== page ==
Startup incubator Atlanta Tech Village has spawned a collaborative tech ecosystem where small companies share office space. The state has considerable tech talent because of its high-quality IT educational institutions, including Georgia Tech and Emory University. Georgia is particularly attractive to software developers: Employment in this sector grew by 4.3 in 2019.
● Lower cost of living
● Diverse cultures
● Relatively short and mild winters
● A higher crime rate than in many states
● Heat and humidity for much of the year
The growing tech industry in the Land of Lincoln added approximately 5,436 net tech jobs in 2019. The state ranked seventh in net tech employment and ninth in innovation in the Cyberstates2020 survey. The median tech salary is roughly $82,966, 80 percent higher than the state median salary.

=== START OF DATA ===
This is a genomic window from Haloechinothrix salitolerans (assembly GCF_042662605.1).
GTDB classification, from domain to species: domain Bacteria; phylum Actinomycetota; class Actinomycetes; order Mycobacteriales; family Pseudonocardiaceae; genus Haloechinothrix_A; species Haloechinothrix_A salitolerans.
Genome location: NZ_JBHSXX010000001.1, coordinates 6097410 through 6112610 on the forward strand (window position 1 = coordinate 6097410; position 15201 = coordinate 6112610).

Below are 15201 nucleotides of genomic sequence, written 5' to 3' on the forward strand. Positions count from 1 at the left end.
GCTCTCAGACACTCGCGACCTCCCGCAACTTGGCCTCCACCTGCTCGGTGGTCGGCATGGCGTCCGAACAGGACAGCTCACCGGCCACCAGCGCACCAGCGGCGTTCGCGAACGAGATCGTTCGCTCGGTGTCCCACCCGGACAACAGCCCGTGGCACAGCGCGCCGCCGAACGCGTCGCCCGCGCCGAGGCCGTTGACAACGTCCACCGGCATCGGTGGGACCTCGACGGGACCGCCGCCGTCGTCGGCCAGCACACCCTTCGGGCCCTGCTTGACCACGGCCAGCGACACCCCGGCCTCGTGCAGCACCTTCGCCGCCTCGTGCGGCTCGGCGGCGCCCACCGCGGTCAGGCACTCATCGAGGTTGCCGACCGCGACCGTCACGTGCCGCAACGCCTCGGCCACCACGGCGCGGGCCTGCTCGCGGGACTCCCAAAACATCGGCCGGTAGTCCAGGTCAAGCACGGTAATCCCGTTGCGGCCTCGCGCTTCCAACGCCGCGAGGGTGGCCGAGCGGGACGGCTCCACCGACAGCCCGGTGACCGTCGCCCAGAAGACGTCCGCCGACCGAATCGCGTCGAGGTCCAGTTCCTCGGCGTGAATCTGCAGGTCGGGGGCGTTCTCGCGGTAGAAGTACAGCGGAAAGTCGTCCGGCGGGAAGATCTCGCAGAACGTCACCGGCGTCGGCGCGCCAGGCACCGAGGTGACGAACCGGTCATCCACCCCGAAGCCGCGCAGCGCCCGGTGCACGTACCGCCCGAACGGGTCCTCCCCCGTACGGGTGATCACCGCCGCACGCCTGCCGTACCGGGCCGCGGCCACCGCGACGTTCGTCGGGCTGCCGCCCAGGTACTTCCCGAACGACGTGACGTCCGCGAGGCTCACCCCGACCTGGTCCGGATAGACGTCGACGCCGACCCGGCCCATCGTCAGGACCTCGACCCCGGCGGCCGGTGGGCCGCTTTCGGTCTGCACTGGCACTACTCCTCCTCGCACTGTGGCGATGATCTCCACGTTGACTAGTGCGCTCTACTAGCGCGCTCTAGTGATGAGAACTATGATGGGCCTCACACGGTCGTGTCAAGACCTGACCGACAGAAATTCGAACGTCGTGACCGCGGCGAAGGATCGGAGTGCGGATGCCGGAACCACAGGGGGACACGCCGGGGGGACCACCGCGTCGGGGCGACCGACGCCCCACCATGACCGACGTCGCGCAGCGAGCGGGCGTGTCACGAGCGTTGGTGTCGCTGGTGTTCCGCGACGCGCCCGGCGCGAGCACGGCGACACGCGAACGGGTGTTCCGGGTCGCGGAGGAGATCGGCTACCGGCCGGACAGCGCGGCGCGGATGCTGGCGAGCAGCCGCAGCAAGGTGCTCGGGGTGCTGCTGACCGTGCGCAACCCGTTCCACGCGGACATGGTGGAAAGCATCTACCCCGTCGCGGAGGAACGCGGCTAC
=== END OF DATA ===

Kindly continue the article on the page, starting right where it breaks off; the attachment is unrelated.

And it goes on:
If you’re looking for work in web and software development, or are just starting your tech career, Chicago could be a good option. There’s growing demand for experienced software engineers and web developers. And the city has an innovative tech ecosystem.
Most tech companies that have set up operations in Illinois are located in and around Chicago. Big names, such as Google, Facebook, and Microsoft have offices here, as do LinkedIn and Yelp, as well as numerous startups.
Chicago has emerged as the leading tech hub of the Midwest. After Austin, the city is the next best option for companies based in Seattle, New York, and San Francisco that are looking to expand inland. Commercial space is much more affordable in Chicago.
● Affordable rents
● Excellent transportation system
● Diverse population
● High crime rate in Chicago
● Combination of hot and humid summers and very cold winters with plenty of snow